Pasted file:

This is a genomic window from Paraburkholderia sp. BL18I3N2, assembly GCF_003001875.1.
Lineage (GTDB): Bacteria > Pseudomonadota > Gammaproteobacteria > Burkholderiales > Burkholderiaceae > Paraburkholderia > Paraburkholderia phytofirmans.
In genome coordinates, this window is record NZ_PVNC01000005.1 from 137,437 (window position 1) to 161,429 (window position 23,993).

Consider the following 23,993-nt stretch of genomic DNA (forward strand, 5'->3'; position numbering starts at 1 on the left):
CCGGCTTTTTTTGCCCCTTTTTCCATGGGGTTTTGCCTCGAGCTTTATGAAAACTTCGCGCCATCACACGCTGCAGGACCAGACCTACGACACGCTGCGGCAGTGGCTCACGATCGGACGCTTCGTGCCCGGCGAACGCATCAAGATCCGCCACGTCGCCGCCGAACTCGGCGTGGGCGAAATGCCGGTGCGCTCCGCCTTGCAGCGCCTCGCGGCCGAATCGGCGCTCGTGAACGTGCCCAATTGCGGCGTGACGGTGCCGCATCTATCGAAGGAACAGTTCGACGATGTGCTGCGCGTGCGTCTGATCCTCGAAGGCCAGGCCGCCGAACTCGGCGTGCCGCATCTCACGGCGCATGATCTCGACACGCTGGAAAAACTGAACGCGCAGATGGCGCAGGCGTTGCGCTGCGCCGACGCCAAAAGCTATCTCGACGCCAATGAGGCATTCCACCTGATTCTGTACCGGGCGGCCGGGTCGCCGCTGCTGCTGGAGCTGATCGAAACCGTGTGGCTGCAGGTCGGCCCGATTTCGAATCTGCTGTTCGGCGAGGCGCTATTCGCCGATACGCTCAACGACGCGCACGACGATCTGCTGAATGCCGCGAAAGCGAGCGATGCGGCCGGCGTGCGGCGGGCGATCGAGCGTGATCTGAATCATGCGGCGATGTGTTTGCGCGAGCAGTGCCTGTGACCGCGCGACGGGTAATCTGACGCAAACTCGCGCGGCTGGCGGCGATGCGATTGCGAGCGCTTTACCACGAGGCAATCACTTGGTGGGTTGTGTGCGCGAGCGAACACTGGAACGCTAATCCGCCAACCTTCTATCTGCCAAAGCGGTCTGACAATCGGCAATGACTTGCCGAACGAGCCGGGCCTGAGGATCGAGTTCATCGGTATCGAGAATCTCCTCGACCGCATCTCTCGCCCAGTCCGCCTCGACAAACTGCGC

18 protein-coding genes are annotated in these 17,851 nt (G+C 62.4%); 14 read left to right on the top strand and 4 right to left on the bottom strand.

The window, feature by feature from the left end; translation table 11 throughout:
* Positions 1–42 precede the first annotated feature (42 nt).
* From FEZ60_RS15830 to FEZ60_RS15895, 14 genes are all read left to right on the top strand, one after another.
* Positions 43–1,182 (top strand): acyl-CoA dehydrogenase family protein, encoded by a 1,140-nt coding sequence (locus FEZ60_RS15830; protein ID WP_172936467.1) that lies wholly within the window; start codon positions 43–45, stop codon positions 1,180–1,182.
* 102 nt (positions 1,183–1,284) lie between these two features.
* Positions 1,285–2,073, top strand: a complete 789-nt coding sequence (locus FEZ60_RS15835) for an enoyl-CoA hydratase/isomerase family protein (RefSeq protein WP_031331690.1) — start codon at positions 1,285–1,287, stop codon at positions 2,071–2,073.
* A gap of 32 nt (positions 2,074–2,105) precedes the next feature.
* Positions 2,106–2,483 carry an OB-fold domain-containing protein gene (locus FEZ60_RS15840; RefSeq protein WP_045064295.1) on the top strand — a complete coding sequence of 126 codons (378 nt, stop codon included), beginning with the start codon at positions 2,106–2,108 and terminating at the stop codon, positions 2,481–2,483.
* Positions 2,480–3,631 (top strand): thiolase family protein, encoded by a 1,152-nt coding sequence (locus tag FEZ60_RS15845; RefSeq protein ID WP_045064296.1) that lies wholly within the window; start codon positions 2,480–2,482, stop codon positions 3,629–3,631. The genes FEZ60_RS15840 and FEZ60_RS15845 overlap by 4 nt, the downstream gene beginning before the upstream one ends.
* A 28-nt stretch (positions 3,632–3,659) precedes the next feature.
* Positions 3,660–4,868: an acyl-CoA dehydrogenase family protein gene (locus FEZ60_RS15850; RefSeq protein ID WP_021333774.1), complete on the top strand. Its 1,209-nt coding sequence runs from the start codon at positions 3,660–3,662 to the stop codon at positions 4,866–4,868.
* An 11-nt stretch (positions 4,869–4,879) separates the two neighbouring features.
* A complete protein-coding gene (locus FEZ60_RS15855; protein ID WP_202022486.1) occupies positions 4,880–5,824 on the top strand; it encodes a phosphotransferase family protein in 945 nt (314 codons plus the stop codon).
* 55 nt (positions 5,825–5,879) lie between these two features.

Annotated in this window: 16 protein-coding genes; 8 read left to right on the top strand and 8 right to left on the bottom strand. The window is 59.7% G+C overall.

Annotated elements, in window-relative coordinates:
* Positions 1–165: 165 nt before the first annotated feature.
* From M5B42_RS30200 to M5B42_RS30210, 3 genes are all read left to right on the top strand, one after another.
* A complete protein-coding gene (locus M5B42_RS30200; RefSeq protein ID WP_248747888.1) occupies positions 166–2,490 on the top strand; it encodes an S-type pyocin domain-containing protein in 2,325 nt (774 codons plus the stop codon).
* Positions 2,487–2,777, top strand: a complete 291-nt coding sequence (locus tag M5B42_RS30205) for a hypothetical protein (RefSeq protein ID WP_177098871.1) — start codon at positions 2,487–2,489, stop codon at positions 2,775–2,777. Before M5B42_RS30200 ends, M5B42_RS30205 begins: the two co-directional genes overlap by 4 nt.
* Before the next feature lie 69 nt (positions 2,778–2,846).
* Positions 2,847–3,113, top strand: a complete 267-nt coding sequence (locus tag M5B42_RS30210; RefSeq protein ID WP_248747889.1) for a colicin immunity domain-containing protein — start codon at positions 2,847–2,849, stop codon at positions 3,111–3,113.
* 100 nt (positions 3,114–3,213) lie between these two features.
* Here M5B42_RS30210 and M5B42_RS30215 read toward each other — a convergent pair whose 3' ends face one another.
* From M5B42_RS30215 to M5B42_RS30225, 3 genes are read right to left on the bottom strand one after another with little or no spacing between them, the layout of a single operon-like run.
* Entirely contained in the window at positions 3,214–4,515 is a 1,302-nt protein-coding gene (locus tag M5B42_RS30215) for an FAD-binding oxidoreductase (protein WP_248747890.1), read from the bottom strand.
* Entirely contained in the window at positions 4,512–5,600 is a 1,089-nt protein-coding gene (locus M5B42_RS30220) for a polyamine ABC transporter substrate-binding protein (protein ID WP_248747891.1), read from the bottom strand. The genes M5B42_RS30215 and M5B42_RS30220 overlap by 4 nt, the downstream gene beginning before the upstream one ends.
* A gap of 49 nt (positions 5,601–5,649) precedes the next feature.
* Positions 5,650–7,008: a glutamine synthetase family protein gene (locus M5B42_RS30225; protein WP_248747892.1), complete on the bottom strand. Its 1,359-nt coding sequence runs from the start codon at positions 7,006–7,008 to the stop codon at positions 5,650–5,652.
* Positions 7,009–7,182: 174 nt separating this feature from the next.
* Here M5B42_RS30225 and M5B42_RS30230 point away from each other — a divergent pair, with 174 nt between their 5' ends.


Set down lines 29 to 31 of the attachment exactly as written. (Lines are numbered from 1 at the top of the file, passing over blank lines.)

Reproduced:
* 100 nt (positions 3,114–3,213) lie between these two features.
* Here M5B42_RS30210 and M5B42_RS30215 read toward each other — a convergent pair whose 3' ends face one another.
* From M5B42_RS30215 to M5B42_RS30225, 3 genes are read right to left on the bottom strand one after another with little or no spacing between them, the layout of a single operon-like run.